Mexico: Trouble in Culiacán

In the last several years, at least one dozen Mexican norteño musicians have been murdered in a wave of violence bearing the brazenness and brutality of Mexico's drug cartels. Most of the victims performed what are known as "narcocorridos," popular folk songs that tell the stories of the Mexican drug trade — and, depending on who you ask, celebrate its leaders as folk heroes.

For years, the cartels encouraged these types of songs; in fact, many traffickers commissioned well-known musicians to write about their exploits. But now, in the midst of a government offensive against the traffickers and brutal infighting among the cartels, some corrido musicians have found themselves in the middle of the violence. The murders are just one reflection of how Northern Mexico's complicated relationship with the drug trade is changing.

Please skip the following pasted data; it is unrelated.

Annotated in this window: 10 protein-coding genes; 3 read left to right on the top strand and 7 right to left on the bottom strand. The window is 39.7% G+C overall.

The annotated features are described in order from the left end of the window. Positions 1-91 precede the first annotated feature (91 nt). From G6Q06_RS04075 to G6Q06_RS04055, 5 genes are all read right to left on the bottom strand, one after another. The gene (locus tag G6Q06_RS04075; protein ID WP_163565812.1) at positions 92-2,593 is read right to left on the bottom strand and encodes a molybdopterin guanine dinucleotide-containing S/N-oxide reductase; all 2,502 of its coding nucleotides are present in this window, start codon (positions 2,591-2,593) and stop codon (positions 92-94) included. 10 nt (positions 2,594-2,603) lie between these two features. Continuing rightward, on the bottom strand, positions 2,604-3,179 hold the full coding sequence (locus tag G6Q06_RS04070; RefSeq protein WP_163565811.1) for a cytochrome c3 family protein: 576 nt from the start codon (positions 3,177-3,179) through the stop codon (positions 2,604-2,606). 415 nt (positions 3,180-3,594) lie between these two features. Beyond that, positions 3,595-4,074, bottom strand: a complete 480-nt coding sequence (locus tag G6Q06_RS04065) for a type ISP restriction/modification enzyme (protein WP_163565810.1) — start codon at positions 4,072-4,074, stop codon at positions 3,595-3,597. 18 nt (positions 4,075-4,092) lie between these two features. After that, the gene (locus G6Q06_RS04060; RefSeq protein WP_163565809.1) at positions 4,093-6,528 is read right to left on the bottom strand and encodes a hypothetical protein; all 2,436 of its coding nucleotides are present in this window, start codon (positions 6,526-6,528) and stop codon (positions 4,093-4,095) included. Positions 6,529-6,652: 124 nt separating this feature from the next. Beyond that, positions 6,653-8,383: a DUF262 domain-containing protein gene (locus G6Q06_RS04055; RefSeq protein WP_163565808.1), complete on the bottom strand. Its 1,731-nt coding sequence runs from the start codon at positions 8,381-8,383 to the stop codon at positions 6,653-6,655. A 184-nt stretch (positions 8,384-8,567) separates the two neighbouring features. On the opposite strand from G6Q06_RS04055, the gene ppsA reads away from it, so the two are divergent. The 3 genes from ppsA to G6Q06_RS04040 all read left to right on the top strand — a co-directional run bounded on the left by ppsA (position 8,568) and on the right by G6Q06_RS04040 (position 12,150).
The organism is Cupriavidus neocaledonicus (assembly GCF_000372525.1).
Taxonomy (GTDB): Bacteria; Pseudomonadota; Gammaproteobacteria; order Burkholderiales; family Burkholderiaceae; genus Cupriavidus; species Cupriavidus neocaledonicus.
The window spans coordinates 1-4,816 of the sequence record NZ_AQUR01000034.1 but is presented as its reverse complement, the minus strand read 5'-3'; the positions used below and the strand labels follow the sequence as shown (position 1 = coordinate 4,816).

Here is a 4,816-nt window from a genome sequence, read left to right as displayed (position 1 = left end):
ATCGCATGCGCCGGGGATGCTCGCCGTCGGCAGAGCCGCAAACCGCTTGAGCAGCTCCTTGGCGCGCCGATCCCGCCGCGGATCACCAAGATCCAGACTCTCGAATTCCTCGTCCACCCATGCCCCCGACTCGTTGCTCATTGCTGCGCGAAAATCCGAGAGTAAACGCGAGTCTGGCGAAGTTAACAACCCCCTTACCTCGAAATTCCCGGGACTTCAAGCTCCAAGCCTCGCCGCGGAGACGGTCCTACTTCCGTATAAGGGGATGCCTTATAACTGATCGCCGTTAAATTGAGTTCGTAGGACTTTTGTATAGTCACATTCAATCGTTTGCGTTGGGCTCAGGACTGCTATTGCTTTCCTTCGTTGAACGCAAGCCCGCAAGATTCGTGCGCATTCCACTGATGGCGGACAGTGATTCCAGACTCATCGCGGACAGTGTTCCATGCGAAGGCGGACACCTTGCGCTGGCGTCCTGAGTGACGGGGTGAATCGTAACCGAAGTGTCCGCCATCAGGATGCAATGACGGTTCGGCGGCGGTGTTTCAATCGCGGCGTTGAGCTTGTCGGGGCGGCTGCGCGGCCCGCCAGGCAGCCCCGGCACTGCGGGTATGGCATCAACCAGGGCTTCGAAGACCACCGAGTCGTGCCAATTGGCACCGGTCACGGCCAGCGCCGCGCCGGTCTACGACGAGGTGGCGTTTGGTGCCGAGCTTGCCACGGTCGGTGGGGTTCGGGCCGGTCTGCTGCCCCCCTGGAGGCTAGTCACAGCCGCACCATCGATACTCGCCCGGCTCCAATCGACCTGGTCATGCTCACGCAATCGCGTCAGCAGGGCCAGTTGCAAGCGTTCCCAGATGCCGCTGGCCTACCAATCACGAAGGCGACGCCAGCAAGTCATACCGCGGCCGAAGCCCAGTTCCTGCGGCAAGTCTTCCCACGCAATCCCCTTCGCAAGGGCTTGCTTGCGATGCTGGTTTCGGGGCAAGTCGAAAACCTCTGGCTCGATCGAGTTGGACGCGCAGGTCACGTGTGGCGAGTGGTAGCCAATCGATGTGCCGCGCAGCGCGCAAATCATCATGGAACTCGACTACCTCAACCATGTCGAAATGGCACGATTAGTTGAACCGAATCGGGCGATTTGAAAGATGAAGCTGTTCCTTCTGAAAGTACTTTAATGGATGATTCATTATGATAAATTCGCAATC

Video producers Clayton Worfolk and Jordan deBree travel to Sinaloa, the heart of drug country, to tell the story of the narcocorrido and to find out what the death of popular musicians says about Mexico's violent drug war.

Mexico: Last day in Culiacán

On his last day in Culiacán, Pulitzer Center grantee Clayton Worfolk witnessed a traumatic crime scene—an embodiment of what has made this city one of the most dangerous in Mexico.

Life goes on in Culiacán

People here are mad. People here are scared. But what's striking to an outsider (especially one whose prior point of reference for quality of life in the city was the "Policiaca" section of the local newspapers) is that the humor, charm and pride of daily life in Culiacán persists. Every person we meet is friendlier than the last, and it is easy to imagine this being a joyful place to live, were it not for the violence.